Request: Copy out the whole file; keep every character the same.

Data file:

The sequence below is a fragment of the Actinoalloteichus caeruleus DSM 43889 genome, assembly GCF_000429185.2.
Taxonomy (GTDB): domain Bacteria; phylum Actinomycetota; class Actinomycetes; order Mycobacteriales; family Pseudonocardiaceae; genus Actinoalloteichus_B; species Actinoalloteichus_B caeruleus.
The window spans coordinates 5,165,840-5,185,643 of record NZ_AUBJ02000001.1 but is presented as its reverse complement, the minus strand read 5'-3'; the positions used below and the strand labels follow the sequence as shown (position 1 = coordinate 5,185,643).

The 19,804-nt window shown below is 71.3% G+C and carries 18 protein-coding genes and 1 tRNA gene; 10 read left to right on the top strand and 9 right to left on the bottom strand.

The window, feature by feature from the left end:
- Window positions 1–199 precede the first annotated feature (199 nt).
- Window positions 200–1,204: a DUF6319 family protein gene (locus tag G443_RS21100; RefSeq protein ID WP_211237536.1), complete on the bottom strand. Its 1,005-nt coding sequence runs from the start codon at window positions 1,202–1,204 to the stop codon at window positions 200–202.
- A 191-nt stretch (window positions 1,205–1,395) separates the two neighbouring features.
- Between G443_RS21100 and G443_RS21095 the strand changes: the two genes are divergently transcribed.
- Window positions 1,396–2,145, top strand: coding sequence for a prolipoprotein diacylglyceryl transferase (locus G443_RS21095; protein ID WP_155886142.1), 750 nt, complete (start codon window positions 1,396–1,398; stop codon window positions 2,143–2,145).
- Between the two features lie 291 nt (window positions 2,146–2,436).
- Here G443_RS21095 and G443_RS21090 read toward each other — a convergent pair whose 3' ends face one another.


The sequence below is a fragment of the Actinoalloteichus caeruleus DSM 43889 genome, assembly GCF_000429185.2.
Taxonomy (GTDB): domain Bacteria; phylum Actinomycetota; class Actinomycetes; order Mycobacteriales; family Pseudonocardiaceae; genus Actinoalloteichus_B; species Actinoalloteichus_B caeruleus.
The window spans coordinates 5,165,840-5,185,643 of record NZ_AUBJ02000001.1 but is presented as its reverse complement, the minus strand read 5'-3'; the positions used below and the strand labels follow the sequence as shown (position 1 = coordinate 5,185,643).

The 19,804-nt window shown below is 71.3% G+C and carries 18 protein-coding genes and 1 tRNA gene; 10 read left to right on the top strand and 9 right to left on the bottom strand.

The window, feature by feature from the left end:
- Window positions 1–199 precede the first annotated feature (199 nt).
- Window positions 200–1,204: a DUF6319 family protein gene (locus tag G443_RS21100; RefSeq protein ID WP_211237536.1), complete on the bottom strand. Its 1,005-nt coding sequence runs from the start codon at window positions 1,202–1,204 to the stop codon at window positions 200–202.
- A 191-nt stretch (window positions 1,205–1,395) separates the two neighbouring features.
- Between G443_RS21100 and G443_RS21095 the strand changes: the two genes are divergently transcribed.
- Window positions 1,396–2,145, top strand: coding sequence for a prolipoprotein diacylglyceryl transferase (locus G443_RS21095; protein ID WP_155886142.1), 750 nt, complete (start codon window positions 1,396–1,398; stop codon window positions 2,143–2,145).
- Between the two features lie 291 nt (window positions 2,146–2,436).
- Here G443_RS21095 and G443_RS21090 read toward each other — a convergent pair whose 3' ends face one another.